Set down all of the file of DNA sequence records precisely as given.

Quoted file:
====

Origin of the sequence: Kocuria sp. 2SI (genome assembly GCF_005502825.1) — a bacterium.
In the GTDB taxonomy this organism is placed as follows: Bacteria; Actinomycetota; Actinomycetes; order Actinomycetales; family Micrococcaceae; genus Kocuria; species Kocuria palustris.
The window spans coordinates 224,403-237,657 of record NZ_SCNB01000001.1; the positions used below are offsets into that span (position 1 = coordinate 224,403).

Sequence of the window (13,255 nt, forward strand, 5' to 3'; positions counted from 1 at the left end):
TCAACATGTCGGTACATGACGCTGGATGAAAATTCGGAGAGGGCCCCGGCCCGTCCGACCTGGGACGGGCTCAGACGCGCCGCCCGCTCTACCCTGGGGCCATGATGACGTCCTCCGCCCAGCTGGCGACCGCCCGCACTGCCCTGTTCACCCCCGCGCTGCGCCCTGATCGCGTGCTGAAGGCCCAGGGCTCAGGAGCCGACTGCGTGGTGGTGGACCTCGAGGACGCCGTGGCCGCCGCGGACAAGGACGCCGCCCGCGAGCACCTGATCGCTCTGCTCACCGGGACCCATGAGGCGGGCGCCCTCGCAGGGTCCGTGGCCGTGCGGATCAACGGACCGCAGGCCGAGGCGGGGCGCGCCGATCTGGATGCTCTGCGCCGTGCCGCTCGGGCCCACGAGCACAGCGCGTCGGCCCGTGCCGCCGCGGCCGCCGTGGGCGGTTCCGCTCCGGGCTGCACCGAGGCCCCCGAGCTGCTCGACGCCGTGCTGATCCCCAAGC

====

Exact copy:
Origin of the sequence: Kocuria sp. 2SI (genome assembly GCF_005502825.1) — a bacterium.
In the GTDB taxonomy this organism is placed as follows: Bacteria; Actinomycetota; Actinomycetes; order Actinomycetales; family Micrococcaceae; genus Kocuria; species Kocuria palustris.
The window spans coordinates 224,403-237,657 of record NZ_SCNB01000001.1; the positions used below are offsets into that span (position 1 = coordinate 224,403).

Sequence of the window (13,255 nt, forward strand, 5' to 3'; positions counted from 1 at the left end):
TCAACATGTCGGTACATGACGCTGGATGAAAATTCGGAGAGGGCCCCGGCCCGTCCGACCTGGGACGGGCTCAGACGCGCCGCCCGCTCTACCCTGGGGCCATGATGACGTCCTCCGCCCAGCTGGCGACCGCCCGCACTGCCCTGTTCACCCCCGCGCTGCGCCCTGATCGCGTGCTGAAGGCCCAGGGCTCAGGAGCCGACTGCGTGGTGGTGGACCTCGAGGACGCCGTGGCCGCCGCGGACAAGGACGCCGCCCGCGAGCACCTGATCGCTCTGCTCACCGGGACCCATGAGGCGGGCGCCCTCGCAGGGTCCGTGGCCGTGCGGATCAACGGACCGCAGGCCGAGGCGGGGCGCGCCGATCTGGATGCTCTGCGCCGTGCCGCTCGGGCCCACGAGCACAGCGCGTCGGCCCGTGCCGCCGCGGCCGCCGTGGGCGGTTCCGCTCCGGGCTGCACCGAGGCCCCCGAGCTGCTCGACGCCGTGCTGATCCCCAAGC